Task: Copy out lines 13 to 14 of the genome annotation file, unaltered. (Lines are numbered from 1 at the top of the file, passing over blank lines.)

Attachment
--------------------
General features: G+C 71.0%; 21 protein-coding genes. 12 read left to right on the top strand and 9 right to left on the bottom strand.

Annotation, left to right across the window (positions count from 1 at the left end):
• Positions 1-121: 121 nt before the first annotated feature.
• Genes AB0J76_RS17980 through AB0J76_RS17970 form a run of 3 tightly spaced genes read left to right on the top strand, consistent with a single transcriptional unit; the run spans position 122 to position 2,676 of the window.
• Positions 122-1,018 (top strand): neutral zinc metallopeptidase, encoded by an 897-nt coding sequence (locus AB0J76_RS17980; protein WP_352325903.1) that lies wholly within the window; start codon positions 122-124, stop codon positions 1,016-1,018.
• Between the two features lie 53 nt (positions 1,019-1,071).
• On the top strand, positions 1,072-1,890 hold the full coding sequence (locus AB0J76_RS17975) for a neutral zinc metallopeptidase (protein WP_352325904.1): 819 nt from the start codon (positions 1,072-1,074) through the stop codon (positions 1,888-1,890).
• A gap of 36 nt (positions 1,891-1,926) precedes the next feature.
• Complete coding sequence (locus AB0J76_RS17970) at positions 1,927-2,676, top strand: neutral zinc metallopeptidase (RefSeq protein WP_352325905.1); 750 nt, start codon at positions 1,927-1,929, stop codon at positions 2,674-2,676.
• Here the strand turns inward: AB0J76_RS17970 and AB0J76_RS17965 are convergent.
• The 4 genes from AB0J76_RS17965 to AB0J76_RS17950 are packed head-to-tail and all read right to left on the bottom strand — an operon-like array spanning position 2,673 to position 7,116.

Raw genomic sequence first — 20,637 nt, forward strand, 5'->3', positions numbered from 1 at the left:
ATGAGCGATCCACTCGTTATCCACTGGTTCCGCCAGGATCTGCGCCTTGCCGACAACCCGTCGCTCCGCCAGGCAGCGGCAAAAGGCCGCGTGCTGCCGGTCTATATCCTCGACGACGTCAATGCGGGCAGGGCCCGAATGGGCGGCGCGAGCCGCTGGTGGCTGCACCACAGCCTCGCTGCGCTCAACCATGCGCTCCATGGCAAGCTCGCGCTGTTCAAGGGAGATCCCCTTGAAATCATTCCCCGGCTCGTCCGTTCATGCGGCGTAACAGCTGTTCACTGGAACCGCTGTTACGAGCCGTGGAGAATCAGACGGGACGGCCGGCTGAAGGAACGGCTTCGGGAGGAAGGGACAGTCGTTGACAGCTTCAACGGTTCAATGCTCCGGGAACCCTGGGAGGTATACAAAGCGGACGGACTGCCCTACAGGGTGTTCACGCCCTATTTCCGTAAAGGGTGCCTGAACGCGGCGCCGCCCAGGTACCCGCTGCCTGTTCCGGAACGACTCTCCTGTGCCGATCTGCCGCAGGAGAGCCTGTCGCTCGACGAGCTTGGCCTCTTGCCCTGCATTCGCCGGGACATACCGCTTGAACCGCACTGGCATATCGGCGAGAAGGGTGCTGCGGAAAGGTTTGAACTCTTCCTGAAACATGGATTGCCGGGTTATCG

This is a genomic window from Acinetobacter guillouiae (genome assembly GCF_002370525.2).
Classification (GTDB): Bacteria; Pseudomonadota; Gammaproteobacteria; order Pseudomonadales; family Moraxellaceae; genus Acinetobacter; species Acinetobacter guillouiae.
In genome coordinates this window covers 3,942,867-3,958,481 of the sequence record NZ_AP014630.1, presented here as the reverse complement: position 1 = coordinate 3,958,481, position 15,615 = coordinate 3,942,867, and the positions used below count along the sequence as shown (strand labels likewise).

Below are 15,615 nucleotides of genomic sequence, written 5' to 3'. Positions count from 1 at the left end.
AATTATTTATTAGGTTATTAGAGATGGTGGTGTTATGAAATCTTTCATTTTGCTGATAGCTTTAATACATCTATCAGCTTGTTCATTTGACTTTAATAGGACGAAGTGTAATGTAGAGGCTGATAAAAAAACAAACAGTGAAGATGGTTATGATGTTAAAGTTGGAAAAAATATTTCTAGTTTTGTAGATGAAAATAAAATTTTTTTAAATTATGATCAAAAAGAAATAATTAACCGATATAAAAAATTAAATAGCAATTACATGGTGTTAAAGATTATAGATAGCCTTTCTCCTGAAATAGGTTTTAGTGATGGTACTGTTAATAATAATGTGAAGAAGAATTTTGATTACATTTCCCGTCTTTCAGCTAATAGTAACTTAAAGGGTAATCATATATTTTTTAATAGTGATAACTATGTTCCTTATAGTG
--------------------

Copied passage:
ATGAGCGATCCACTCGTTATCCACTGGTTCCGCCAGGATCTGCGCCTTGCCGACAACCCGTCGCTCCGCCAGGCAGCGGCAAAAGGCCGCGTGCTGCCGGTCTATATCCTCGACGACGTCAATGCGGGCAGGGCCCGAATGGGCGGCGCGAGCCGCTGGTGGCTGCACCACAGCCTCGCTGCGCTCAACCATGCGCTCCATGGCAAGCTCGCGCTGTTCAAGGGAGATCCCCTTGAAATCATTCCCCGGCTCGTCCGTTCATGCGGCGTAACAGCTGTTCACTGGAACCGCTGTTACGAGCCGTGGAGAATCAGACGGGACGGCCGGCTGAAGGAACGGCTTCGGGAGGAAGGGACAGTCGTTGACAGCTTCAACGGTTCAATGCTCCGGGAACCCTGGGAGGTATACAAAGCGGACGGACTGCCCTACAGGGTGTTCACGCCCTATTTCCGTAAAGGGTGCCTGAACGCGGCGCCGCCCAGGTACCCGCTGCCTGTTCCGGAACGACTCTCCTGTGCCGATCTGCCGCAGGAGAGCCTGTCGCTCGACGAGCTTGGCCTCTTGCCCTGCATTCGCCGGGACATACCGCTTGAACCGCACTGGCATATCGGCGAGAAGGGTGCTGCGGAAAGGTTTGAACTCTTCCTGAAACATGGATTGCCGGGTTATCG

This is a genomic window from Acinetobacter guillouiae (genome assembly GCF_002370525.2).